Alexis Adams - Senegal

January 30, 2012

Today started just like another day; it was laundry day, midway through my second bucket of clothes I heard what sounded like a stampede of children charging down the streets. I ran out to see the streets flooded with over 300 students yelling, waving signs, chanting, and blocking traffic. My house is directly opposite St. Thomas primary school, the crowd stopped there and began chanting for the students to be released, and two minutes later about 150 children came pouring out of the school.

Confused, excited, and curious I ran inside, put on my shoes, grabbed my  camera, and joined the protest.
We went to every school in the Joal-Fadiouth area and released the children then marched to the Mayor’s office.

A group of 9 or 10 year old boys started chanting “nous voulons tieb-bu-jen” aka “we want rice and fish”. Caught up in the mix of over 1,000 students, all the frustration, and excitement I looked down and realised that I had left my scattered piles of laundry unattended in the middle of the court yard. There was my dilemma, was I going to go home and finish my laundry or stay and see what was going to happen next? After about a half hour of waiting the crowd began to disperse, many going home for lunch. As I turned to leave in came this luxury SUV with tinted windows. It was the mayor and the local news station WALF TV.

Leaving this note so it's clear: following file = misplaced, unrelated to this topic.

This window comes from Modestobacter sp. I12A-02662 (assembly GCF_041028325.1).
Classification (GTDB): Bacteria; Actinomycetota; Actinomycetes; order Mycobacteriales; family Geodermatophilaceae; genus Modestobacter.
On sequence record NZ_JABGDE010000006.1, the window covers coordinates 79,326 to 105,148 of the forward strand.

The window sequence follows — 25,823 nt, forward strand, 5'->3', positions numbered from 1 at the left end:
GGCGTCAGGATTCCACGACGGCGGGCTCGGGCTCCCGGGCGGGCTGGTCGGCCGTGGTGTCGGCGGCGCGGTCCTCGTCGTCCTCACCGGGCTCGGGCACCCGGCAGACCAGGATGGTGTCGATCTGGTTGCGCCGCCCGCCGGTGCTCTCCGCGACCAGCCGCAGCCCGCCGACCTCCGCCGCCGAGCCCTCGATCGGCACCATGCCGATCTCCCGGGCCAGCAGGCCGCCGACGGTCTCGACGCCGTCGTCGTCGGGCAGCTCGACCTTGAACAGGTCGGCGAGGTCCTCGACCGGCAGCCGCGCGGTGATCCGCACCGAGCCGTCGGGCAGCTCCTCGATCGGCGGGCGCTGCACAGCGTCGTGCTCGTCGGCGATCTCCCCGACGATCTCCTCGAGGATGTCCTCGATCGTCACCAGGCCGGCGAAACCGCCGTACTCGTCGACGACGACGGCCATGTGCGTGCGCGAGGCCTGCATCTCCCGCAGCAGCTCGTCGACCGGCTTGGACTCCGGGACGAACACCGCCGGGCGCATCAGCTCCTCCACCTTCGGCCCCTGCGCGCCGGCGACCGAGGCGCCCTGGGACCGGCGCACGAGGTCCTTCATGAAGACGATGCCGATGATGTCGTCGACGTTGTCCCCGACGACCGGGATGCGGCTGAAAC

The student leaders went inside and talked and negotiated with the local officials while the others impatiently anticipated a report. When they exited there were two speakers, one in French the other in Wolof. They stated that the students were on strike today and would be on strike everyday until they get what they want. Since the beginning of the school year in November the teachers have gone on strike multiple times because they are not being paid by the government, therefore the students do not have regular classes and this is especially detrimental to those that are in an exam year. The students are also outraged by the poor quality infrastructure and substandard learning environment, citing lack of water and electricity as their main complaints. After talking  to the local officials they decided that if their complaints were not addressed by Monday, they would resort to violence.

After the protest I went home, finished my laundry and watched TV. On the news it was announced that the President would release all the female prisoners for one day. They will charter a bus a travel around the country for a Rendezvous of sorts. Yes, I’m serious! Imagine a government that fails to pay its public servants and provide for the common good and educative needs of its people and somehow finds the means to take female prisoners on a country wide fun day.

Alexis Adams